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Therapy

Insight Is Not Enough

Understanding is necessary but not sufficient for healing.

Key points

  • A wound that’s closed may appear to be healed, but for a while, any new trauma can easily reopen it.
  • When our pain isn’t noticed or responded to appropriately by our caregivers, we learn to push it away.
  • Emotion, not insight, is the ultimate engine of healing.
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Source: Bluberries/CanvaPro

In my capacity as a consultant on parent-adult child estrangement, I talk with many people who’ve been in therapy and learned a great deal about themselves.

These clients – mostly unwillingly estranged parents – often mention the deprivations of their childhoods and how hard they tried to spare their children by parenting differently.

These parents know they didn’t get what they needed as children themselves. In some cases, they can even list the emotional needs that were never met for them.

But despite all the knowledge and self-understanding gleaned in therapy, the unwanted estrangement of their now-adult children still triggers the same feelings of rejection, inadequacy, and baseless shame in them.

Understanding Isn’t Enough

Insight is valuable. Insight can help us feel better about ourselves. But it is not the same as healing. A wound that’s closed may appear to be healed, but for a while, any new trauma can easily reopen it. Similarly, new injuries like estrangement by one’s adult children can expose unhealed emotional wounds.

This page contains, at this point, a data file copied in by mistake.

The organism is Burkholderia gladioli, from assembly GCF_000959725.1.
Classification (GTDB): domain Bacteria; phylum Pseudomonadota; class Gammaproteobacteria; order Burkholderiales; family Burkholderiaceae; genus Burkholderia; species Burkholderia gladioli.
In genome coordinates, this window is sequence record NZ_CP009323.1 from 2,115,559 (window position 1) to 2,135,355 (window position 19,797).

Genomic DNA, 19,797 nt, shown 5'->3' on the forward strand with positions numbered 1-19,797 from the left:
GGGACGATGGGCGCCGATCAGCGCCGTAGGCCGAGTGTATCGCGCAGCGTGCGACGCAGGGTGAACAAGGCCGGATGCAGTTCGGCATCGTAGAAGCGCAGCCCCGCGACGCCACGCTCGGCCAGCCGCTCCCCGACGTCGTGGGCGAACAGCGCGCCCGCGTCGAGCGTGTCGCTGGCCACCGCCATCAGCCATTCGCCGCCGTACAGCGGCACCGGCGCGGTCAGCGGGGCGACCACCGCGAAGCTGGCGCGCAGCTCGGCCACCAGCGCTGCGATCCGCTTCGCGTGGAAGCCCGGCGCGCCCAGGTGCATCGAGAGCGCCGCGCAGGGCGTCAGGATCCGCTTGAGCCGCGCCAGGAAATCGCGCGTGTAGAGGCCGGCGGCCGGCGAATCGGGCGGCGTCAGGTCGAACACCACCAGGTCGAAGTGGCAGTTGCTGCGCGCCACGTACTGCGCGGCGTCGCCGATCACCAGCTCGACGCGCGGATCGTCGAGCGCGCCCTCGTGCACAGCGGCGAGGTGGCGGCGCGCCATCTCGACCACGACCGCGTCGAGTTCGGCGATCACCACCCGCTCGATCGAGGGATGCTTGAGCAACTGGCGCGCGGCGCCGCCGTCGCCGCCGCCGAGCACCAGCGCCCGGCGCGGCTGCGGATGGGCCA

It’s not a lack of understanding that invites the pain. It’s more the need for healing.

When you understand your pain yet don’t feel better through that understanding, it can be confusing. Once you’ve made unconscious triggers conscious—once you’ve understood the roots of your pain—shouldn’t those triggers fade away?

The answer is no.

Once you understand yourself and your history intellectually, the best way to make strides in therapy is to consciously revisit and experience unhealed emotions in a supportive, nurturing environment.

Feel It to Heal It

The first time you were hurt, and the hundred times after that, who noticed your pain and offered you concern and kindness?

We learn self-compassion and compassion for others by receiving it. When others express empathy for us, we can tolerate emotional pain better, make sense of it, and begin to heal from it.

When our pain isn’t noticed or responded to appropriately by our caregivers, we learn to push it away. Emotional pain that’s ignored or actively suppressed tends to fester.

We can look back at our early days and find compassion for our younger selves, who had to put away their pain and carry on.

But the only way to heal old pain is to invite it into the light and give it our kind attention. Not just with our minds but with our hearts.

The Compassionate Witness

One of the most powerful tools of a competent therapist is a willingness to sit with their clients’ pain. Without pushing it away. Without rushing to intellectualize it. Just being with it and caring for the person who’s feeling it.

When your therapist is a compassionate witness to your emotions, you learn to be there for yourself. Their gentle, accepting approach creates a mental model for you to use with yourself and others outside the therapy room.

Emotion, not insight, is the ultimate engine of healing. Ask your therapist to help you safely feel your feelings. It’s potentially one of the greatest benefits of therapy.

To find a therapist, visit the Psychology Today Therapy Directory.

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